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Lesson Connections, Living Your Faith

Snowed in for the March for Life? Three ways to prayerfully participate, even from a distance

  • OSV Staff, OSV Daily Take
  • |
  • January 22 2016
Blog
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With an impending blizzard heading for the Mid-Atlantic region, many dioceses and other organizations have canceled their trips to Washington, D.C., for the March for Life. In lieu of traveling to the nation’s capital, many diocesan leaders are requesting a day of prayer instead. Here’s how you can prayerfully participate in the March for Life today, even from a distance:

1)  Fast. Fasting is an “essential habit of any soul who would draw close to Christ and imitate him,” Cardinal Donald Wuerl of Washington, D.C., writes in his book “Ways to Pray: Drawing Closer to God” (OSV, $11.95). It’s a way of growing in humility, acknowledging one’s sins, worship and, especially in this particular case, it’s an offering of intercession, or, as Cardinal Wuerl writes, “a prayer for the good of another.” Consider fasting today from sweets, food between meals, gossip or complaining to join in solidarity with those praying for an end to abortion.

2) Read Scripture or other spiritual reading. "God has revealed himself to you in Sacred Scripture," Cardinal Wuerl writes. "When you make a commitment to read the Bible daily, you are showing your appreciation and saying 'thank you.'" Whether you are snowed in from the March for Life, or if your travel plans were canceled, reading through the first few chapters of the book of Genesis, in particular, is a great way to reflect on the dignity of each human life.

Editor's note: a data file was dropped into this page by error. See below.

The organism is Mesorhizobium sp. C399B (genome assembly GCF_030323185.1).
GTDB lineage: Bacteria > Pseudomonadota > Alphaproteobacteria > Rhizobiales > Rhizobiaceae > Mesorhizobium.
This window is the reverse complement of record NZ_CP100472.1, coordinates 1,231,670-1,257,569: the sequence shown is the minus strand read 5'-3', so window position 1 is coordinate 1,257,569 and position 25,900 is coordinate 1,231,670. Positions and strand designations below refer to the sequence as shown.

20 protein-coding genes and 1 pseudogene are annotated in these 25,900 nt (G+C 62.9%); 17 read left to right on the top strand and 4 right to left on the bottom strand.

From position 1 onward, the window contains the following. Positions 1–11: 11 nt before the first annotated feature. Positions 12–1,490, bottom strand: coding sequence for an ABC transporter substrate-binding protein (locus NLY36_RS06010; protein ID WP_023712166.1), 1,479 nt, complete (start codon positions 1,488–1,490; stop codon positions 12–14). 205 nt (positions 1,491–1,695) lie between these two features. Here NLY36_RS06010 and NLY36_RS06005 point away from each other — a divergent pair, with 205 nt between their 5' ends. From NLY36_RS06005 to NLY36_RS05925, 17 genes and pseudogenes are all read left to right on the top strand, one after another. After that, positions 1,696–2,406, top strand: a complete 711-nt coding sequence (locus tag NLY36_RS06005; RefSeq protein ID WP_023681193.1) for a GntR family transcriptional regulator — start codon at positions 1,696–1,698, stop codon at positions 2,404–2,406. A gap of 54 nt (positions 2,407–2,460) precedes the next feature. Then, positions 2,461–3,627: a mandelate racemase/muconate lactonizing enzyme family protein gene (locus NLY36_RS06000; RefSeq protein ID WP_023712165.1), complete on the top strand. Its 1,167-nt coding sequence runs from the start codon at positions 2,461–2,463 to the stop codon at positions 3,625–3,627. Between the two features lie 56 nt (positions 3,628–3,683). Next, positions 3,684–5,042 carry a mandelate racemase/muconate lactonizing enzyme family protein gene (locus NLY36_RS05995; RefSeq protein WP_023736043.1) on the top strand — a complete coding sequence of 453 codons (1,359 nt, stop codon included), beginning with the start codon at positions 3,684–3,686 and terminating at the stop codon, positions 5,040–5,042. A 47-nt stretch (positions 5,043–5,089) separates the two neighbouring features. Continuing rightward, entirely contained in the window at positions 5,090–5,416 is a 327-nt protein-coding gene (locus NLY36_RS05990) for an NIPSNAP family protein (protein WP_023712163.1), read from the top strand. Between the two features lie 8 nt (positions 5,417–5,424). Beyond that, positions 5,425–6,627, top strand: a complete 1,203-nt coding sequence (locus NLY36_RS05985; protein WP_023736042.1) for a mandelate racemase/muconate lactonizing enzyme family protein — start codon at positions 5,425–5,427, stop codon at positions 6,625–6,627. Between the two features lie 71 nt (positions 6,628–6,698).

3) Add a prayer for life to your daily prayer regimen — today and every day. Remember the unborn, the elderly and all whose dignity is in jeopardy during your regular prayer times, such as daily Mass or while praying the Rosary, or during grace before meals, the Liturgy of the Hours or your evening examination of conscience. In each little way, we develop a habit for praying for the dignity of all and that the sacredness of human life, from conception to natural death, be upheld. Such a prayerful habit is, Cardinal Wuerl says, healthy and beneficial. "We need to build up our prayer the way we would build up our muscles," he writes, "through a regular program of spiritual 'exercises' that become habitual."

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